Pilots with their eyes taped

My colleague Steve Trimble has just taken up a favourite theme of mine in a post-Asiana crash article that’s just gone up in the FG Club site.

Why don’t pilots monitoring (usually the pilot-not-flying) actually monitor what’s going on? Or do they monitor but fail to intervene when they don’t like what they see?

Come to think of it, why has it frequently been clear – following recent accidents – that the pilot flying was not scanning the flight instruments properly? Or was he/she scanning but not understanding the significance of what’s presented?

When you have a moment, have a look back at an earlier entry in this blog: Asiana: one of several similar events.

I want to bring up a related issue that is hardly ever mentioned now, although at the time the modern, single-screen primary flight display (PFD) was introduced it was debated a lot.

It’s the issue of analogue displays versus digital displays, and moving tapes versus moving needles on dials.

The modern PFD got rid of analogue needles/dials for the air speed indicator (ASI) and the altimeter and replaced them with speed and height tapes. The new PFD also made the vertical speed indicator (VSI) almost invisible compared with how it used to be.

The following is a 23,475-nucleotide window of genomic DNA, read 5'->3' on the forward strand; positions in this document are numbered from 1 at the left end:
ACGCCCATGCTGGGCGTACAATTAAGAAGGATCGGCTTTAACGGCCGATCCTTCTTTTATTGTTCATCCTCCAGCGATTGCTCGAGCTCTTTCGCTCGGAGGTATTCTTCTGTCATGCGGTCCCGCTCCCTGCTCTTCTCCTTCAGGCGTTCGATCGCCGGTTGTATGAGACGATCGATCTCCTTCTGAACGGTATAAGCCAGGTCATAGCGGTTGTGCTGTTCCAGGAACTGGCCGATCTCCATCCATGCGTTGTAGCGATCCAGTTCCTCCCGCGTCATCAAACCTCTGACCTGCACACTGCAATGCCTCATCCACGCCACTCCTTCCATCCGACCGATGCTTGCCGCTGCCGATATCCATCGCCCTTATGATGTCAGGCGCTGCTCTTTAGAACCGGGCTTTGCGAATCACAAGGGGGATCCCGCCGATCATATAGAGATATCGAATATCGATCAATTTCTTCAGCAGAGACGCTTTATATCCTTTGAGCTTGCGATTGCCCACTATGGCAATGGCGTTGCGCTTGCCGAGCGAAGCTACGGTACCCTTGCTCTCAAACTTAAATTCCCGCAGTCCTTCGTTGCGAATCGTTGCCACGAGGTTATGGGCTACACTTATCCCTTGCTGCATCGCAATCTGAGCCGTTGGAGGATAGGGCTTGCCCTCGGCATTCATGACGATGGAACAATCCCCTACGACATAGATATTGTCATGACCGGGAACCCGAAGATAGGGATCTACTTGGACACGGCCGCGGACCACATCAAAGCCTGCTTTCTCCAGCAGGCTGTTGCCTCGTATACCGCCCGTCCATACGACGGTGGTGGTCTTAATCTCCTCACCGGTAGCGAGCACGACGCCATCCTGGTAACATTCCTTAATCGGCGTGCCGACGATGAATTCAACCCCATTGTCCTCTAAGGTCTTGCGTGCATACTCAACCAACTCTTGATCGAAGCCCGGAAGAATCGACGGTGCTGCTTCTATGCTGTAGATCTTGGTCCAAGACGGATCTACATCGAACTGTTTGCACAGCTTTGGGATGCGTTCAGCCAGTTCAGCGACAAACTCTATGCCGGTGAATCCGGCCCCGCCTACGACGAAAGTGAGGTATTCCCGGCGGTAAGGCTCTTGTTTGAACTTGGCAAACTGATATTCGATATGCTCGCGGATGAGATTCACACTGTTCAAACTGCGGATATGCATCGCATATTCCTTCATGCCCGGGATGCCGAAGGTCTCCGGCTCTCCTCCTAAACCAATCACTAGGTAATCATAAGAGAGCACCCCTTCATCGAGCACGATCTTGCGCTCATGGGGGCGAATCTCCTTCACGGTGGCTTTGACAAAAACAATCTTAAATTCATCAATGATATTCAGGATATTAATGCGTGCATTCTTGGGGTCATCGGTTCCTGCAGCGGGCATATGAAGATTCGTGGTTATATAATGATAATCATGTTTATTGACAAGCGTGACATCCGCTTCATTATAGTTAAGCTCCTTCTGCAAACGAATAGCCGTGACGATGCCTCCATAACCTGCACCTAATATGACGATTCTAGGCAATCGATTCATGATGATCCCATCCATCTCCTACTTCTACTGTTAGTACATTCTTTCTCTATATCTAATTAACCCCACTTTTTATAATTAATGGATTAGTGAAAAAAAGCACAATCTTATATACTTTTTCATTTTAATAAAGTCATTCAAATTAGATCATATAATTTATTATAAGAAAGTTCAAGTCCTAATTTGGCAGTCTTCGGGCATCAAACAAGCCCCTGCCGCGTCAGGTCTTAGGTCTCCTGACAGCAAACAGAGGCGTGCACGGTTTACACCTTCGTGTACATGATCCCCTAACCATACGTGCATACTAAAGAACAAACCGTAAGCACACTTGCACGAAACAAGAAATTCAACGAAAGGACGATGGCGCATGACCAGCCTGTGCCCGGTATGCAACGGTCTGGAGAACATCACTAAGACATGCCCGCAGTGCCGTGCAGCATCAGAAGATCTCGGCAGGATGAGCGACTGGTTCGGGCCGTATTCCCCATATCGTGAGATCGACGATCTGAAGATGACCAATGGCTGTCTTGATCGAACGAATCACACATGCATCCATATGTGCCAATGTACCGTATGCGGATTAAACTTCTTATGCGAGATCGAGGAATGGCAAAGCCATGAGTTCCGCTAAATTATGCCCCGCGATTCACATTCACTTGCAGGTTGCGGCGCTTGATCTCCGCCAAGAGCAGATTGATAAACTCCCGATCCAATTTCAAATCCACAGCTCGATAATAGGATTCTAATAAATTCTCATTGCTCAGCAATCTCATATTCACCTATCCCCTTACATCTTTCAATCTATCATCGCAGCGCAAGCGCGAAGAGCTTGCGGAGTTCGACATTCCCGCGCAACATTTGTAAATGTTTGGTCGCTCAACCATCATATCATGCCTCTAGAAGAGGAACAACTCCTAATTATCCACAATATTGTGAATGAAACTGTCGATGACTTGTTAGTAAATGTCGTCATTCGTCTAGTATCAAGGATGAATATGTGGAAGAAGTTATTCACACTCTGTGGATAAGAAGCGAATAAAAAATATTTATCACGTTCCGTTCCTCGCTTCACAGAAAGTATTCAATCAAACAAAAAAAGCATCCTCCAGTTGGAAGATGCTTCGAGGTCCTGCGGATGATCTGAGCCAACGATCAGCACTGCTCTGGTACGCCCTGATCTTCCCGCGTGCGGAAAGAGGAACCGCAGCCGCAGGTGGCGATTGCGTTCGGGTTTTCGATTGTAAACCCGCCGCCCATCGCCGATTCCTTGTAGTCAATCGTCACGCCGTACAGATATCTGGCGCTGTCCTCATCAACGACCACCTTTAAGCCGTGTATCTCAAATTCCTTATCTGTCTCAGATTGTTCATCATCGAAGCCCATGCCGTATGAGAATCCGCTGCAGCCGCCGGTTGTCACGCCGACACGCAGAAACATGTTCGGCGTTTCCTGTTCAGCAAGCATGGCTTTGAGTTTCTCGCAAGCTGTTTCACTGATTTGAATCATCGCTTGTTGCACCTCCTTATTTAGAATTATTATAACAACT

I have never met any pilot, including those at Airbus, Boeing, Bombardier and Embraer, who argue that a digital tape is more intuitive than an analogue display. Yet they went with tapes for the ASI and altimeter.

Reading a number presented in characters, and making sense of its value, is a conscious cognitive effort that takes a finite time.

A needle on a dial may point to numbers around the dial’s rim, but after a very short time on type you don’t need to read them any more – the position of the needle on the dial is your value. That takes far less cognitive effort than interpreting characters.

And the movement of a needle on a dial is instantly visible and far more intuitive than a sliding tape with numbers on it. Not only is the rate of change evident, the needle position is clear, and so is its relationship to the red sectors at either end of the airspeed envelope. What is more, the red sectors are visible at all times, not just when you are about to enter their realms.

Now that flightdecks are far less cluttered but provide far more data, there is plenty of physical room for analogue displays.

So come on, avionics manufacturers, let’s bring back analogue information. Pilot instrument scanning will receive an instant boost.

What’s more it could save lives by reducing loss of control accidents. Isn’t that sufficient incentive?

Incidentally, if you haven’t registered for the FG Club yet, you’re missing out. It’s free, but you can only see the content if you register. Find it on the Flightglobal.com home page now.



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